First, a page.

ELTON JOHN GIG IN ITALY PROBED BY EU OVER FUNDING
Over a long career, Sir Elton John has become one of the world's top-grossing pop stars
The European Commission says it wants to know why Italian officials spent 720,000 euros (£613,000) of EU cash on a concert by Sir Elton John last year.
“We're asking the managing authority about this. We want to know why they think it fits in with the rules,” the Commission's regional policy spokesman Ton van Lierop said.
The expenditure only recently came to light, he told the BBC.
The concert was part of the Piedigrotta festival in Naples in September 2009.
A right-wing Italian Euro MP, Mario Borghezio of the Northern League party, called it a “shameful” misuse of EU funds by the Campania regional authority.
The Commission does not know how much was paid to Sir Elton John for the gig, Mr Van Lierop said.
Cultural projects can be co-financed by the Commission and regional authorities in the EU, he explained, “but we want to know why this concert benefited this region”.
'Good for business'
The investigation is part of a broader audit of EU-funded projects in Campania, currently under way.
The Commission's regional development budget is used to fund many projects across the EU. The local authorities are responsible for allocating funds when the project costs less than 50m euros, Mr Van Lierop said.
One of the Piedigrotta festival organisers, Dario Scalabrini, said 600,000 euros of EU money had been spent on the concert. He defended the expenditure, saying it had been used to promote Naples and had generated business locally.
The concert money came out of an EU regional programme for Campania that cost 2.25m euros, Mr Van Lierop said.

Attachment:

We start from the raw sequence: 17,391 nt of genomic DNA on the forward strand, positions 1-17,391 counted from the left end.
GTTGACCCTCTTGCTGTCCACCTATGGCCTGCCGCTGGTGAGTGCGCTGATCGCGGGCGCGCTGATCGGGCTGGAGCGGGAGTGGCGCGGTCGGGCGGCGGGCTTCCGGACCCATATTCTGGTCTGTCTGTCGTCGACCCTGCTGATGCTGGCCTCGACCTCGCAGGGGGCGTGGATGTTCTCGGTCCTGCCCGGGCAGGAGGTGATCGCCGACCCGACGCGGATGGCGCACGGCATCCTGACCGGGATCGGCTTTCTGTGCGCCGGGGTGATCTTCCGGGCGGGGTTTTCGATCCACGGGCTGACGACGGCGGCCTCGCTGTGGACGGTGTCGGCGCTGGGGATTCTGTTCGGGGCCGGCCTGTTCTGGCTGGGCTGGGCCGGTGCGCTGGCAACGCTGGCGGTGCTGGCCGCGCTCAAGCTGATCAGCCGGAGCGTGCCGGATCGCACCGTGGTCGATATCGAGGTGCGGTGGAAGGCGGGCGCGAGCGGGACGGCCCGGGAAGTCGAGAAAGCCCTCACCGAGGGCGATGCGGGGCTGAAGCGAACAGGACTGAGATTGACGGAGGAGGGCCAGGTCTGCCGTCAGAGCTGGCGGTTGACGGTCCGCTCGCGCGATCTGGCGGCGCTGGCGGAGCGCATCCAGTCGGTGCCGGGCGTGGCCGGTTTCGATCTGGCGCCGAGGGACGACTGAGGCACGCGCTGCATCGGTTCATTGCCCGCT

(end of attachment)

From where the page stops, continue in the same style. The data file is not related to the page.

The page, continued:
Sir Elton holds the record for the world's best-selling single – a version of Candle in the Wind that sold more than 33 million copies when it was released in tribute to Princess Diana in 1997.
EU funding review
If the Commission finds that the money was mismanaged in this case, Mr Van Lierop said, it will ask the Italian authorities to deduct the amount from the next claim they make under the Campania funding programme.
Failure to do so would result in a corresponding cut in the amount made available by the Commission in future, he said.
Development funding for the EU's poorest regions, known as the Cohesion budget, is the second largest item in the EU budget after farm spending. The draft Cohesion budget for 2011 has been set at 42.5bn euros.
The Commission is reviewing its priorities for the next funding period, 2013-2020, and is proposing “much stricter conditions as well as incentives to ensure the effective use of the funds”, with “an increased focus on results”.
The Regional Policy Commissioner, Johannes Hahn, said “we need to spend more intelligently, focus on the EU's top priorities and add visible value to what national and regional authorities are already doing”.